Metamenu

  • Centre for Microbiology and Environmental Systems Science

  • CUBE - Computational Systems Biology

  • DOME - Microbial Ecology

  • EDGE - Environmental Geosciences

  • TER - Terrestrial Ecosystem Research

News

Latest publications

Is too much fertilizer a problem?

Fertilizers are added to crops in order to produce enough food to feed the human population. Fertilizers provide crops with nutrients like potassium, phosphorus, and nitrogen, which allow crops to grow bigger, faster, and to produce more food. Nitrogen in particular is an essential nutrient for the growth of every organismon Earth.Nitrogen is all around us and makes up about 78% of the air you breathe. However, plants and animals cannot use the nitrogen gas in the air. To grow, plants require nitrogen compounds fromthe soil,which can be produced naturally or be provided by fertilizers. However, applying excessive amounts of fertilizer leads to the release of harmful greenhouse gases into the atmosphere and the eutrophication of our waterways. Scientists are currently trying to find solutions to reduce the environmentally harmful effects of fertilizers, without reducing the amount of food we can produce when using them.

Sedlacek CJ, Giguere AT, Pjevac P
2020 - Frontiers for Young Minds, 8: 63

Remediation of fluoride contaminated water using encapsulated active growing blue-green algae, Phormidium sp.

Elevated fluoride concentration in drinking water is a global concern that impacts health of millions. Developing low cost remediation methods empower communities with fewer resources available to protect their health.

Together with colleagues from CSIR India, and University of Tasmania in Australia, we have demonstrated that fluoride can be removed by using common blue-green algae, Phormidium sp. Using Response Surface Methodology (RSM) we were able to optimize parameters for the highest fluoride removal in our system. Further work is currently ongoing on process optimization to develop a household level pilot scale experimental reactor in a small village in eastern India.

Yamini Mittal, Pratiksha Srivastav, Naresh Kumar, Asheesh KumarYadav
2020 - Environmental Technology and Innovation, in press

Microbiome definition re-visited: old concepts and new challenges

The field of microbiome research has evolved rapidly over the past few decades, and has become a topic of great scientific and public interest. As a result of this rapid growth in interest covering different fields, we are lacking a clear commonly agreed definition of the term ‘microbiome’. Moreover, a consensus on best practices in microbiome research is missing. Recently, a panel of international experts discussed the current gaps in the frame of the European-funded MicrobiomeSupport project. The meeting brought together about 40 leaders from diverse microbiome areas, while more than a hundred experts from all over the world took part in an online survey accompanying the workshop. This article excerpts the outcomes of the workshop and the corresponding online survey embedded in a short historical introduction and future outlook. We propose a definition of microbiome based on the compact, clear and comprehensive description of the term provided by Whipps et al. in 1988, amended with a set of novel recommendations considering the latest technological developments and research findings. We clearly separate the terms microbiome and microbiota, and provide a comprehensive discussion considering the composition of microbiota, the heterogeneity and dynamics of microbiomes in time and space, the stability and resilience of microbial networks, the definition of core microbiomes and functionally relevant keystone species as well as coevolutionary principles of microbe-host and inter-species interactions within the microbiome. These broad definitions together with the suggested unifying concepts will help to improve standardization of microbiome studies in the future, and could be the starting point for an integrated assessment of data resulting in a more rapid transfer of knowledge from basic science into practice. Furthermore, microbiome standards are important for solving new challenges associated with anthropogenic-driven changes in the field of planetary health, for which the understanding of microbiomes might play a key role.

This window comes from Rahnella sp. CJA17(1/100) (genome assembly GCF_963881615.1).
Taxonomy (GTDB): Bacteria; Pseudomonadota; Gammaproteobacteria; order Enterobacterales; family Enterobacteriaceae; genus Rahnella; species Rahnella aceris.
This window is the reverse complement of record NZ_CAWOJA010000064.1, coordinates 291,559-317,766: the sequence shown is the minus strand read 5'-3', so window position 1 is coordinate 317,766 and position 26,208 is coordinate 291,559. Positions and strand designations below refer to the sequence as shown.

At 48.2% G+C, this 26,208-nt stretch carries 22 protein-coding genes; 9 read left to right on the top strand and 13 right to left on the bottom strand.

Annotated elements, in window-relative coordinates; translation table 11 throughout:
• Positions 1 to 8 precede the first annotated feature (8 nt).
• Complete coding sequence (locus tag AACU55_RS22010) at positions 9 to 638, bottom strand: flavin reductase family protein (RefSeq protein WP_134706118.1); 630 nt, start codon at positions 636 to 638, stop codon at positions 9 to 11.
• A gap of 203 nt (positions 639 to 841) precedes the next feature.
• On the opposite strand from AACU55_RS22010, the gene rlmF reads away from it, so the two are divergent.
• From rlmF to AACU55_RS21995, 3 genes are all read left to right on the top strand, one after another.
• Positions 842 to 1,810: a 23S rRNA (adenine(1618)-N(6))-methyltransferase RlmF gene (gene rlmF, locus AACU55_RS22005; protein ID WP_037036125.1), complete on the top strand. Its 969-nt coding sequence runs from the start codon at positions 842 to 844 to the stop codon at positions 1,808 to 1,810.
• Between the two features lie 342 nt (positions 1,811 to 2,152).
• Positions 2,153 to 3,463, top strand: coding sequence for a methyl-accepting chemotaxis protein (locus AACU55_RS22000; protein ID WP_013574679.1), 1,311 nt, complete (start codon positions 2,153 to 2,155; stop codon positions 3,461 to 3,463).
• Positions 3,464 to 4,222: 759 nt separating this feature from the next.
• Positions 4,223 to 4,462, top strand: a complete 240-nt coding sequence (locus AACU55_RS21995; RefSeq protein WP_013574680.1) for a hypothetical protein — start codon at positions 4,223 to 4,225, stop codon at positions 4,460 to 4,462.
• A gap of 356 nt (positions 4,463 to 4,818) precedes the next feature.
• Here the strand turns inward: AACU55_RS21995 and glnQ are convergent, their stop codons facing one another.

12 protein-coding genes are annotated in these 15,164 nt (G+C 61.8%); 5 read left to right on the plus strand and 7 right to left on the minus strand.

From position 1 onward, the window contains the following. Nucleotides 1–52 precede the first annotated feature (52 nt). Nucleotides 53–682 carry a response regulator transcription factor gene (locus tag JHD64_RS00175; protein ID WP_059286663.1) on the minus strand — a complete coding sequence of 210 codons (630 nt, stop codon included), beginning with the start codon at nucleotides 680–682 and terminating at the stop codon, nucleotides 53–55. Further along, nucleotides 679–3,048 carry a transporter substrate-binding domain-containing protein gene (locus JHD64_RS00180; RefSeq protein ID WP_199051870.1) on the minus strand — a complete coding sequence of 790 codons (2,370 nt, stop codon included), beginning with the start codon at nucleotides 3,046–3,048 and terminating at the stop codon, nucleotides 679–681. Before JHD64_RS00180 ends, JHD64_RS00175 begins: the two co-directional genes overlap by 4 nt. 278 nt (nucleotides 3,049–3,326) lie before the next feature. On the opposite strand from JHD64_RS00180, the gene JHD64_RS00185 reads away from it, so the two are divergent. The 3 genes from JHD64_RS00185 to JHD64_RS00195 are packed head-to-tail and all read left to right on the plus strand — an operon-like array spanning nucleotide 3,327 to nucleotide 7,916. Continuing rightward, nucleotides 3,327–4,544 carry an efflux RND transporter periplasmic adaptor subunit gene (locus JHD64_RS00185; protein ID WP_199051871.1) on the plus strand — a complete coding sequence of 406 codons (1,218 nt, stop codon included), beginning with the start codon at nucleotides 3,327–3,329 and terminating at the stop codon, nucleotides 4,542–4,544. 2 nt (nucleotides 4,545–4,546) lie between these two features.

Berg G, Rybakova D, Fischer D, Cernava T, Champomier-Vergès MC, Charles T, Chen X, Cocolin L, Eversole K, Herrero-Corral G, Kazou M, Kinkel L, Lange L, Lima N, Loy A, Macklin JA, Maguin E, Mauchline T, McClure R, Mitter B, Ryan M, Sarand I, Smidt H, Schelkle B, Roume H, Kiran SG, Selvin J, de Souza RSC, van Overbeek L, Singh B, Wagner M, Walsh A, Sessitsch A, Schloter M
2020 - Microbiome, In press

Lecture series

Organic Contaminants in Reclaimed Wastewater – Environmental Fate and Accumulation in Crop Plants

Prof. Dr. Joel Pedersen
Department of Soil Sciences, University of Wisconsin-Madison, USA
08.06.2020
16:30 h
Eberhard Clar-Saal (2B 204), Althanstrasse 14 UZA II, 1090 Vienna